I would like to make it clear that I am not in any way responsible for Bob’s behavior or anything having to do with him. He’s like an old dog that can’t learn new tricks and bites: if you try to improve his attitude, he’ll verbally harass you for a while then go into a three-week dormant phase during which creativity is at an absolute low and you have a deadline.
I blame the Muse Registry. They shouldn’t employ such things in the first place, but they do. They also refuse to give me another muse, pointing out writers who have suffered with similar muses and luck: Edgar Allen Poe, James Joyce, et cetera. They refuse to listen to complaints about how these authors could write, but no one read them so they wound up drinking themselves to death.
They also tend to have obscure rules, such as:
1. A muse may not be replaced until it has been missing at least three months, and its author is certain it is gone forever. If this occurs, a temporary muse will be supplied to the author until the Registry may perform a search for the lost muse. If after two weeks the muse is not recovered, a new, permanent muse will be supplied.
2. Muses are immortal. Ha!
3. No requests for muses are accepted. You get what you pay for.
In writing said rules, they have ignored some very important details:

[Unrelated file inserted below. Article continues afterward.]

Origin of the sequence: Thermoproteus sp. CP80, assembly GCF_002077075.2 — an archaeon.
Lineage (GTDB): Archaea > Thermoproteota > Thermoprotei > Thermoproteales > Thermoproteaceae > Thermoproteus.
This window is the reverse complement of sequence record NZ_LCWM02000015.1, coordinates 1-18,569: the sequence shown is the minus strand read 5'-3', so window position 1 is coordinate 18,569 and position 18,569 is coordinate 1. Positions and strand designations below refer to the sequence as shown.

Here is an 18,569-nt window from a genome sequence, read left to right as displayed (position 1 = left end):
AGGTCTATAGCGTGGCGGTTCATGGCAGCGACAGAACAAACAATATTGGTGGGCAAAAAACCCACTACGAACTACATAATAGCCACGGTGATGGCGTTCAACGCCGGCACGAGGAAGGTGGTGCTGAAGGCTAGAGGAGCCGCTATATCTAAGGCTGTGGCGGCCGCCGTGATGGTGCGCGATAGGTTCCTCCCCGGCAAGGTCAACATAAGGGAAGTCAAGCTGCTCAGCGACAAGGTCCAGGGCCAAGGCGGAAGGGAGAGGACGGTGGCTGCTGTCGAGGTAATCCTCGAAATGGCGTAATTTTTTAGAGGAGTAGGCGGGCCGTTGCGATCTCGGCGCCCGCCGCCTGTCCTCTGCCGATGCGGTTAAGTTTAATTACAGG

1. Mean muses tend to hate their authors. They go on long vacations and always come back just before the three month mark so that the author can not complain to the registry, then go off again.
2. As Dave Barry once wrote, “Reporters have poor do-it-yourself skills.” Otherwise, there would have been a bomb wired to the Registry’s security vault, blowing up all their records long, long ago. We don’t need to kill the muse, we just need to get rid of their files so they have to give us a new one.
3. We don’t pay for our muses. Who would?
Part 2: Why?
If you’ve never written just for pleasure before, they you’re probably wondering: Why the flipping hell would anyone put themselves through this?
The answer is simple. Writing helps provide an escape. It lets us rant out pent-up anger and frustrations, though many times it creates even more. It also keeps us from going out, getting sloshed, and then getting into bar fights to get rid of said anger. Though, truth be told, it’s sometimes useless.
The big reason is that we just like it. Well, we like it when our muses decide to be nice. We like it when we get published and get royalties and if we make it big, we don’t have to keep our teaching positions and can finally tell the head of the English department what we really think of him and can phone up all the people who told us we’d never amount to anything and tell them to go jump in a lake because we’re on our way to the top of the New York Best Sellers list and they’re working flipping meat-like patties at McDonald’s for two cents above minimum wage.